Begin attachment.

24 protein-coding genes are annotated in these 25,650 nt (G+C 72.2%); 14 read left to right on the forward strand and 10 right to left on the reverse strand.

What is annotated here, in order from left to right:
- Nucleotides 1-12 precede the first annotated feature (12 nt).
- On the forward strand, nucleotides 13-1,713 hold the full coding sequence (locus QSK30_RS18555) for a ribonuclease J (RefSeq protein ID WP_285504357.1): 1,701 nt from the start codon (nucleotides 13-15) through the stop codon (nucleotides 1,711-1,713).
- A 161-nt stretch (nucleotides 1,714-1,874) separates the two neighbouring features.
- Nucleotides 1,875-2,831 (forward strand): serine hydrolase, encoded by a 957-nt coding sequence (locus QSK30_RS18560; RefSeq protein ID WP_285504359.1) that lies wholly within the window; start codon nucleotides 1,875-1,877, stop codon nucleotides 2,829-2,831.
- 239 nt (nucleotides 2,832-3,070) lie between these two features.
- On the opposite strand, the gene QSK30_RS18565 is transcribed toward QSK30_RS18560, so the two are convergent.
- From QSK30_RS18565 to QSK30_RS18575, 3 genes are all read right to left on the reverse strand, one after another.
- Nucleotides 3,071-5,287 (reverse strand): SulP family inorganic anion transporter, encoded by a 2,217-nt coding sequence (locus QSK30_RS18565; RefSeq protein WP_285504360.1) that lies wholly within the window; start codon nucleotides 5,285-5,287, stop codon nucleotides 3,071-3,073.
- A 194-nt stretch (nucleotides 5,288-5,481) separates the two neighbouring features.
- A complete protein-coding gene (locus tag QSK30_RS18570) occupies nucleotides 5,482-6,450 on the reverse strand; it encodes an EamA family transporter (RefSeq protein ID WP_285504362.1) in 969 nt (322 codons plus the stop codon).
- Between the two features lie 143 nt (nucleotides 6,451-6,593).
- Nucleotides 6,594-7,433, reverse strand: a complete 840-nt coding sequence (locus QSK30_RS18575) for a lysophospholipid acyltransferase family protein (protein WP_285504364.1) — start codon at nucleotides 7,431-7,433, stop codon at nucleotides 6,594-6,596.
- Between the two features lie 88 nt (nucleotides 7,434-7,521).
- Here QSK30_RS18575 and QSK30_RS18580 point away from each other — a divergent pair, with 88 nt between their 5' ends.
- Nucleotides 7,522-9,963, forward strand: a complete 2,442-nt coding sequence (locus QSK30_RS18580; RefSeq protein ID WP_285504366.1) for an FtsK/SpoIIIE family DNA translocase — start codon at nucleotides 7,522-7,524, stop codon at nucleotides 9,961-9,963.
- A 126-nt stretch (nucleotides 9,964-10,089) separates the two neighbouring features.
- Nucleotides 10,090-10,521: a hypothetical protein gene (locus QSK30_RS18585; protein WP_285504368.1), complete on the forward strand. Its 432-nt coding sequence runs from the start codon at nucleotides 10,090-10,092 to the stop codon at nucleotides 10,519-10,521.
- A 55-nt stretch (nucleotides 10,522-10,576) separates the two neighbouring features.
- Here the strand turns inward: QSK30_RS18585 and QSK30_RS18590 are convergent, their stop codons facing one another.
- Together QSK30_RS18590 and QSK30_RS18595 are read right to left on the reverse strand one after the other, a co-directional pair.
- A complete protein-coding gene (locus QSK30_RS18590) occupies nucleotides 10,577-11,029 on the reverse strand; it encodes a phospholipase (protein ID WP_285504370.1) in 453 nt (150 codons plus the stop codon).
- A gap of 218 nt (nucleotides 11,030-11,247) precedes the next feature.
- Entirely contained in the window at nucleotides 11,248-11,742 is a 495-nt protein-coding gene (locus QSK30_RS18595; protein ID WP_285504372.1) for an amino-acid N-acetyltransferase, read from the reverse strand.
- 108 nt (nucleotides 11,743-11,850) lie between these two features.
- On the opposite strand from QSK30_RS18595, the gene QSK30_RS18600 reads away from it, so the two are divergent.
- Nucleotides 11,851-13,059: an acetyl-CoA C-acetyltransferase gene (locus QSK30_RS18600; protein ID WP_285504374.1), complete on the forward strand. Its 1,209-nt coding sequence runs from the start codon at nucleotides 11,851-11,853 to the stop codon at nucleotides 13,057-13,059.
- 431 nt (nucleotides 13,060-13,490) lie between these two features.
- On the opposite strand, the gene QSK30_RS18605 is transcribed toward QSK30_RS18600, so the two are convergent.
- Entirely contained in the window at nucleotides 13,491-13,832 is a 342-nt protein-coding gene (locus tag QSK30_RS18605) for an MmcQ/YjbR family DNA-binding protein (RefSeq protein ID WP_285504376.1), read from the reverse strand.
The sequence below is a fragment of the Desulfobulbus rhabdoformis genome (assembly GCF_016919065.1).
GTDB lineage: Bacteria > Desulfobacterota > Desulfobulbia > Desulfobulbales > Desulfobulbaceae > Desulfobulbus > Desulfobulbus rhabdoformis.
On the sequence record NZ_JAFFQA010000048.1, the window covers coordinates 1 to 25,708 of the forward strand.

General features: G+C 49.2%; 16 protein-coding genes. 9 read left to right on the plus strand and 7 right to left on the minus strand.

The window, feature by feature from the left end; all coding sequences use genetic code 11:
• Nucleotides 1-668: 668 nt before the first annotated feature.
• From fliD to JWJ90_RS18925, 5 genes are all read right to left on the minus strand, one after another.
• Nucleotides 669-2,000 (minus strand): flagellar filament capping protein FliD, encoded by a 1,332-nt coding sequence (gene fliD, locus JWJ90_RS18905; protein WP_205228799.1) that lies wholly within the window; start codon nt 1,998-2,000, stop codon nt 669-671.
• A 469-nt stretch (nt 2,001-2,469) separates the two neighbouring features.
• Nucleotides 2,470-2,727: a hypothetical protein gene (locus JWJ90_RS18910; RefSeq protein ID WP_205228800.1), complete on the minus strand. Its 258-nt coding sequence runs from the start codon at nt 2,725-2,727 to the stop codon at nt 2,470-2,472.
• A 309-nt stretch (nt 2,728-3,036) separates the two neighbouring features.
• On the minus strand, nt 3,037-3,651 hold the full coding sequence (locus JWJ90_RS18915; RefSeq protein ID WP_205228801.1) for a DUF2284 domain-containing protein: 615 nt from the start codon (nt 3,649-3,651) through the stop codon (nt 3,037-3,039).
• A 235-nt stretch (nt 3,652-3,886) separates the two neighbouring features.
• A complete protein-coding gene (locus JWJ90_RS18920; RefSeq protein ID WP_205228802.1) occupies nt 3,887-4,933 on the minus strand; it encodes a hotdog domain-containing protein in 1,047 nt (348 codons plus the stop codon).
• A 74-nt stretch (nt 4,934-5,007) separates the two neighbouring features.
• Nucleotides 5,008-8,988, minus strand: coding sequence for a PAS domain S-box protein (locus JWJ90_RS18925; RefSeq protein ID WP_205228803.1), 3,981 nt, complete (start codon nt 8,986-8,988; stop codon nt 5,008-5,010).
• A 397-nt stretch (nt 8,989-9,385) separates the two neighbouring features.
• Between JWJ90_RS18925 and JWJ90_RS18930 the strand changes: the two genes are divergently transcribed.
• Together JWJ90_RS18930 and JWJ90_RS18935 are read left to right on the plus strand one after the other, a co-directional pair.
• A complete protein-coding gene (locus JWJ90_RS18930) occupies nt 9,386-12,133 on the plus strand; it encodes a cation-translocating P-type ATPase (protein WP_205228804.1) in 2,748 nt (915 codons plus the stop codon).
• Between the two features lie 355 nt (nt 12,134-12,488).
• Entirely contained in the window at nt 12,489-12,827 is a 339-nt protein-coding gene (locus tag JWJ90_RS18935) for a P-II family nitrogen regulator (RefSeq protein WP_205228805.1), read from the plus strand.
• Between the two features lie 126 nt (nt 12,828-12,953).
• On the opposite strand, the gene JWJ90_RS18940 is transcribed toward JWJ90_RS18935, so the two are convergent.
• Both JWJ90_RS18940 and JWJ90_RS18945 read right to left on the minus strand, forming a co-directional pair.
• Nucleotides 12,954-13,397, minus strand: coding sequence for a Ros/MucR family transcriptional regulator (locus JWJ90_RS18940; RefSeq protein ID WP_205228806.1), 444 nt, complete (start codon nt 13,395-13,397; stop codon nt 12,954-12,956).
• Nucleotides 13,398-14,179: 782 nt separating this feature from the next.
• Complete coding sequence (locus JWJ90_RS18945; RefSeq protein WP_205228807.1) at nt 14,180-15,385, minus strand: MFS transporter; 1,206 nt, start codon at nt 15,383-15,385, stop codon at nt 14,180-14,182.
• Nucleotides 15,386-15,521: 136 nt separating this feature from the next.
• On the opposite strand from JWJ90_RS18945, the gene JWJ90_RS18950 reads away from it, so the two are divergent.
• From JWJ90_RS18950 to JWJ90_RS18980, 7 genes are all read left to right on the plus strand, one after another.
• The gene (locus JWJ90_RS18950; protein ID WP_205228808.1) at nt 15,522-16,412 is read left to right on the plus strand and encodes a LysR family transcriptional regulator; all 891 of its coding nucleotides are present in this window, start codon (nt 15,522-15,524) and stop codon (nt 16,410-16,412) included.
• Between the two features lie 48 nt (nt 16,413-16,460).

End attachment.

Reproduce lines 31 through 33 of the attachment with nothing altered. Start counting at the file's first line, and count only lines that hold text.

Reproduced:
- Entirely contained in the window at nucleotides 13,491-13,832 is a 342-nt protein-coding gene (locus tag QSK30_RS18605) for an MmcQ/YjbR family DNA-binding protein (RefSeq protein ID WP_285504376.1), read from the reverse strand.
The sequence below is a fragment of the Desulfobulbus rhabdoformis genome (assembly GCF_016919065.1).
GTDB lineage: Bacteria > Desulfobacterota > Desulfobulbia > Desulfobulbales > Desulfobulbaceae > Desulfobulbus > Desulfobulbus rhabdoformis.